KIERON Balfour is enjoying life as a teenager - after surgeons were flown more than 3,000 miles across the Atlantic so he could have pioneering heart surgery.

The 15-year-old was born with a rare defect called Ebstein's anomaly - a condition that causes one side of the heart to become dangerously enlarged due to a faulty valve.

His mother, Michelle, 38, refused to switch off his life support machine when he was a baby and was told so many times to prepare for the worst, that she had her son's funeral planned in her head.

But the family, from Blantyre, South Lanarkshire, were given fresh hope last year when a charity stepped in to bring top cardiac specialists from America to Scotland, so he could have the operation he needed to survive.

It was the first time the pioneering surgery, carried out at the Royal Hospital for Sick Children at Yorkhill, Glasgow, had ever been done in Scotland.

The Scottish surgeon, Mark Danton, who carried out the valve reconstruction under the eye of Dr Pedro del Nido, chief of cardiac surgery at Boston Children's Hospital, warned Mrs Balfour that Kieron might not survive the 10-hour procedure.

But Kieron is now preparing to celebrate his 16th birthday next month.

"I knew I was in good hands when they said they were coming over, because not only did I have the best surgeon in Scotland; I had one of the best in America, too," he said.

"They had to prepare you for the worst but I was never really scared. I just wanted it done and out the way.

"Now I have much more energy. I've just sat my National 5 exams and I'm looking forward to the future."

The teenager is now organising a fundraising night in aid of Rebecca's Rainbow Heart Ebstein's Anomaly Trust, which spearheaded the campaign to make the surgery available in Scotland.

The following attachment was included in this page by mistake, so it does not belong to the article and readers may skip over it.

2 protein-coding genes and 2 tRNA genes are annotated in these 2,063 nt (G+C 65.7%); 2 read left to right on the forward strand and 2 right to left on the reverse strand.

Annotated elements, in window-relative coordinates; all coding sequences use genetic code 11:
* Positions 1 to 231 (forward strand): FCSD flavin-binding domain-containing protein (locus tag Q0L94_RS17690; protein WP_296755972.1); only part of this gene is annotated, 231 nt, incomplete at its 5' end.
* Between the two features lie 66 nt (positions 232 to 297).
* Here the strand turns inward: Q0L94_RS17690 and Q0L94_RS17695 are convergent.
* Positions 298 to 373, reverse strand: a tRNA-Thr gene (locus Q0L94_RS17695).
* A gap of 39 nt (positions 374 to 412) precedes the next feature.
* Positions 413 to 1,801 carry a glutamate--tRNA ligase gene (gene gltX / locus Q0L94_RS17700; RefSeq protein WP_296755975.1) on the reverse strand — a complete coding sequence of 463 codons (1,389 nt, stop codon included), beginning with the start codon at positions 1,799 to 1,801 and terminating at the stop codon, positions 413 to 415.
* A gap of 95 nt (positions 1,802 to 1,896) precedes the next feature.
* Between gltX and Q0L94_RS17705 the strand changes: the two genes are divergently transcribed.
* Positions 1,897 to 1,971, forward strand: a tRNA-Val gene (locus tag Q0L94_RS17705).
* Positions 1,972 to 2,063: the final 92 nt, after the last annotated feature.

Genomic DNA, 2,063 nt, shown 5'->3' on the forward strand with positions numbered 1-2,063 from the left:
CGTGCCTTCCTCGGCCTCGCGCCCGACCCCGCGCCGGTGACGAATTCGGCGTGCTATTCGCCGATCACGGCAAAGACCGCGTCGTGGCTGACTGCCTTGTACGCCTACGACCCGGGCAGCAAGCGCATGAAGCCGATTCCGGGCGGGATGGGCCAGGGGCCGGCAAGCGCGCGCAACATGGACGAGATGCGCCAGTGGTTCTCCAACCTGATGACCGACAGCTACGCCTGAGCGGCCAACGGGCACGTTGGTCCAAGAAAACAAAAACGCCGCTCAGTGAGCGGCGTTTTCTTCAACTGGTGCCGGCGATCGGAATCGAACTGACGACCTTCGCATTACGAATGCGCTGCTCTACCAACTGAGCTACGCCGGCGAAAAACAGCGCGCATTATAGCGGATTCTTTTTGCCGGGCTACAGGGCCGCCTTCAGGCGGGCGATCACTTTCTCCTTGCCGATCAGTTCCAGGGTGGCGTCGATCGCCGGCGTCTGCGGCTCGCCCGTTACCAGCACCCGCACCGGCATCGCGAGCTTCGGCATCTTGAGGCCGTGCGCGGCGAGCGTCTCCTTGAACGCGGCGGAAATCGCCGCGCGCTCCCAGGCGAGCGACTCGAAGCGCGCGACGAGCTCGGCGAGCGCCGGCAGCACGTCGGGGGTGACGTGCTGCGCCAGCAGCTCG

The charity was set up by the parents of Aberdeen youngster, Rebecca Gibson, who had to travel to America for the same operation four years ago.

Kieron said: "I just want to give something back so I can help other children with Ebstein's and raise awareness of the condition."

Ebstein's Anomaly affects just one in every 210,000 children.

Kieron spent five weeks in hospital as a baby and endured his first heart surgery when he was three years old, when surgeons closed a large hole between two chambers of his heart, in a bid to improve blood flow around the body.

But as this did not correct the faulty valve and his condition continued to deteriorate.

Kieron was also suffering from severe arrhythmias, causing the right side of his heart to "quiver and shake".

By the time he turned 14, he was so exhausted, he could barely manage a half day at school.

He eventually had the operation last April when Dr Pedro del Nido and his team from Boston agreed to fly over and Kieron became the first person to have the pioneering "cone" procedure in Scotland.

Surgeons repaired the malformed tricuspid valve, to improve blood flow through the heart, and relieve the build-up of pressure on the right side.

In a separate procedure, they also blocked the electrical currents to stop the arrhythmias from happening, by creating scar tissue on the heart to disrupt the path of abnormal electrical impulses.

Kieron was home and on the mend within 15 days. He may need a pacemaker in the future but right now he is off all medication.

He said: "Everyone was expecting the worst - and there was me home in 15 days."

Mark Danton, consultant paediatric and congenital cardiac surgeon, said: "Advances in surgical therapy are now allowing repair of the condition which we hope will provide good long-term quality of life.

"We are delighted the surgery went well and we will continue to the monitor the patient on a regular basis."

Kieron's fundraising night will be staged in the Greenfield Social Club, Hamilton, on August 28. There will be guest singers, plus face painting and a balloon artist for the children. All money raised will go to Rebecca's Rainbow Heart Ebstein's Anomaly Trust.

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